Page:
This is a tad off main topic for me, but an article on the BBC News website this morning has seriously infuriated me – Long A&E waits ‘are on the rise’ – suggesting that more people than ever are having to wait longer than four hours to get treatment in their local emergency department.
Now I’m not suggesting for one minute that A&E staff are doing anything less than their absolute best to help deal with the influx of people coming through their doors – what I am saying, not suggesting, is that A&E services, maybe more so than many other hospital roles, have been stripped back so far that you’d need more than a surgeon to put the flesh back on their bones !!
Front line hospital services, just like the police, are stretched to breaking point. A&E Deaprtments; for many, the first port of call at their local hospital, are in some cases well beyond breaking. Sadly, people don’t go into A&E when they are 100% compos-mentis, they have no need, and it’s not a place of social gathering either …. although actually, we are finding that ‘certain’ families seem to treat the weekly trip to Casualty as most would a day out to the zoo – the whole tribe has to come along … and make as much noise and nuisance as possible !!
But if they did .. most ‘ordinary, hard working, tax paying’ folk would be shocked to find, even on a weekend night, quite often only one doctor and a small handful of nurses, trying to triage, assess, order and treat a couple of dozen people at the same time. Many of them will be working 12 hours shifts (or more) trying to do their very best, each time, every time. But you can easily see where mistakes can happen – they don’t very often thankfully – and that’s only due to the sheer dedication and professionalism of the staff on duty – absolutely naff all to do with the vastly greater number of supervisors, managers and bean counters, who will all have been tucked up in bed with a cup of Horlicks by 10pm the night before !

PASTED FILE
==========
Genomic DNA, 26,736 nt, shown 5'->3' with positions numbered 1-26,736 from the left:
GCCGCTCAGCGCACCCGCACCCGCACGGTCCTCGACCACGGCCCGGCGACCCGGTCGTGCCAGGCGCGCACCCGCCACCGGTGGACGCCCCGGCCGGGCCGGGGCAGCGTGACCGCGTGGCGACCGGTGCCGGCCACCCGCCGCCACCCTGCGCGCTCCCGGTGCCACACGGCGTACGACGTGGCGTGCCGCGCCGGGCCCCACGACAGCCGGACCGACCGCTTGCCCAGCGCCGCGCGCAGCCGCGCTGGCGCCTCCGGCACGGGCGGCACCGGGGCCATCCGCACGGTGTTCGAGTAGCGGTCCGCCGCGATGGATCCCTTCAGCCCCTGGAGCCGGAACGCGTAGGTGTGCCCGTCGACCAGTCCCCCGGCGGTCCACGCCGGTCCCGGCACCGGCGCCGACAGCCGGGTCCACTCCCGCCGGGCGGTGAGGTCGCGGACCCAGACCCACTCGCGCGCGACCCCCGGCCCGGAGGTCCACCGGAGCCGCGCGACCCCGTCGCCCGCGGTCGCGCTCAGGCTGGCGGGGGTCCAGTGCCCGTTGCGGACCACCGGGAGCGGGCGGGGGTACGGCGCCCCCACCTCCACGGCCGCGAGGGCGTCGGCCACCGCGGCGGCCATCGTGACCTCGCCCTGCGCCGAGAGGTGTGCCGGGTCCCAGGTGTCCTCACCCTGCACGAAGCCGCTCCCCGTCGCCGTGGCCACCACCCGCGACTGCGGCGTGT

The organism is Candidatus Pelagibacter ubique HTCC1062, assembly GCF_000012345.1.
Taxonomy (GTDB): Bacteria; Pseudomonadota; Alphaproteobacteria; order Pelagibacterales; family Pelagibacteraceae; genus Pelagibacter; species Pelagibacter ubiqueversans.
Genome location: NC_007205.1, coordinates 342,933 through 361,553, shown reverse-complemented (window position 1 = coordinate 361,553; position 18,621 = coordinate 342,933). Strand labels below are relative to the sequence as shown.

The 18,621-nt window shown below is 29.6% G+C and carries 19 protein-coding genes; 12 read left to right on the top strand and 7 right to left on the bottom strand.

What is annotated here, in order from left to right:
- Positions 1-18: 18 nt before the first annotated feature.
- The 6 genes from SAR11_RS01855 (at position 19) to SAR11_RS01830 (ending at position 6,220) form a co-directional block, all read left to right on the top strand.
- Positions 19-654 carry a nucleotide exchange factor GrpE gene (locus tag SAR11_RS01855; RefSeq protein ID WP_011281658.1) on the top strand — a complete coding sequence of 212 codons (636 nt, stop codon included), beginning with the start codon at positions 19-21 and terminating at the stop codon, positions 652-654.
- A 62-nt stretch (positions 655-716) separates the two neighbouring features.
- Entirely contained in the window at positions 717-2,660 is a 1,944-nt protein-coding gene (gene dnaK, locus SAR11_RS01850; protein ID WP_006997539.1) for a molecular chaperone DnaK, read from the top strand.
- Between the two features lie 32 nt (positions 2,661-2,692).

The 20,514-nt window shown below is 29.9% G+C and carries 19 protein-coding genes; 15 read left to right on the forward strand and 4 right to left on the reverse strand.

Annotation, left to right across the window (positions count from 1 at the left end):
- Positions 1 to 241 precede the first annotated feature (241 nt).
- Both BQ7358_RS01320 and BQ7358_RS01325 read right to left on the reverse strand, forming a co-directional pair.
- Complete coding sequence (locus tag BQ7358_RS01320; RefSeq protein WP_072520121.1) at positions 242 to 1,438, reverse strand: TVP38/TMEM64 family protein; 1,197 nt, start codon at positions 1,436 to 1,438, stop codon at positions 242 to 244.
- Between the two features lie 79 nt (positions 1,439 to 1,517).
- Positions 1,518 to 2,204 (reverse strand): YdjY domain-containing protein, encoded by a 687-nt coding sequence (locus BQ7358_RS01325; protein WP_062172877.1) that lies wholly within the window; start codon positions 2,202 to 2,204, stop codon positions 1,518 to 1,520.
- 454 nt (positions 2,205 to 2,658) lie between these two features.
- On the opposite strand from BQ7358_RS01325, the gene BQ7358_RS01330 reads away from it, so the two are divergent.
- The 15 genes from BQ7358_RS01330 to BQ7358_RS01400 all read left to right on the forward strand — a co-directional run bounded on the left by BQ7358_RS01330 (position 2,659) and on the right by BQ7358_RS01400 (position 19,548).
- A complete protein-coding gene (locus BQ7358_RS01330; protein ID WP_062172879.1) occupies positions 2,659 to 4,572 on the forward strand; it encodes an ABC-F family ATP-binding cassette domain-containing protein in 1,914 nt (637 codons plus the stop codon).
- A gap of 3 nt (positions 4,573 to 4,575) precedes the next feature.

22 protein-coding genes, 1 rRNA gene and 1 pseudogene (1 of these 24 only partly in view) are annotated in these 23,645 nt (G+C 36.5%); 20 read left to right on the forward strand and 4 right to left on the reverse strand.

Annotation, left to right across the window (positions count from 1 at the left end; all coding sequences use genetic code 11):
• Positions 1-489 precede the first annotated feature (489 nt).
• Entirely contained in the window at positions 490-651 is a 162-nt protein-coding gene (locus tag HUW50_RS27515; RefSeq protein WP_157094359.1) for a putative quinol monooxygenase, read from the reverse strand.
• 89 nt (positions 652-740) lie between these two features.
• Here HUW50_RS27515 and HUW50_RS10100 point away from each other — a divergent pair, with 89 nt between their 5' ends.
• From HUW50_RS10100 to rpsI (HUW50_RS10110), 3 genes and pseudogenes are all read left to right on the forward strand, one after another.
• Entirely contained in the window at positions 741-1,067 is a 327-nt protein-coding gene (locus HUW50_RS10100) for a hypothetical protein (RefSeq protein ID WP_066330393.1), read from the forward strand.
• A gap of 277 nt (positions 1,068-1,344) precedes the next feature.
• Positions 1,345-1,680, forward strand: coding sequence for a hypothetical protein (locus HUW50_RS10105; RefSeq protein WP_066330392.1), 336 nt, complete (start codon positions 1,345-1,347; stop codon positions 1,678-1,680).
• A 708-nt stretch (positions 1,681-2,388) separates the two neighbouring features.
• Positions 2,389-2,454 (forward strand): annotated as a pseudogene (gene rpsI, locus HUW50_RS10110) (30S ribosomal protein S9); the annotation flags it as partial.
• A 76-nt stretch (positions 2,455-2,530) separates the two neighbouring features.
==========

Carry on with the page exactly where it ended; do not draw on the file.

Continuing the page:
The Government, bless them, were clearly aware last year of how hospitals were struggling to cope with less staff and more patients coming through their doors. In a well publicised case, Stafford General Hospital (in Staffordshire obviously) was forced to close the doors of its A&E department overnight because it hadn’t got the staff to run the department. That’s the main hospital in a county town, not able to serve its population.
Patients had to be taken to hospitals in Stoke on Trent or Wolverhampton – that’s real people, many of whom were in the back of ambulances, having to be transported sometimes an extra 20 miles, away from home and family, at a very worrying time, just to get the help they needed. And yes, I acknowledge that there were a number of prior factors affecting Stafford Hospital but they do not excuse having to close an A&E department.
Guidelines issued by the Department of Health did, until last year, state that Health Authorities were only allowed to permit 2% of people to wait over four hours for treatment.
So how did the Department for Health deal with the impending crisis in Casualty ??? fund more doctors ??? more nurses ??? extra beds and equipment ??? …. NO – they simply increased the percentage of people allowed to wait longer from 2% to 5% – a TWO HUNDRED AND FIIFTY PERCENT INCREASE !!!!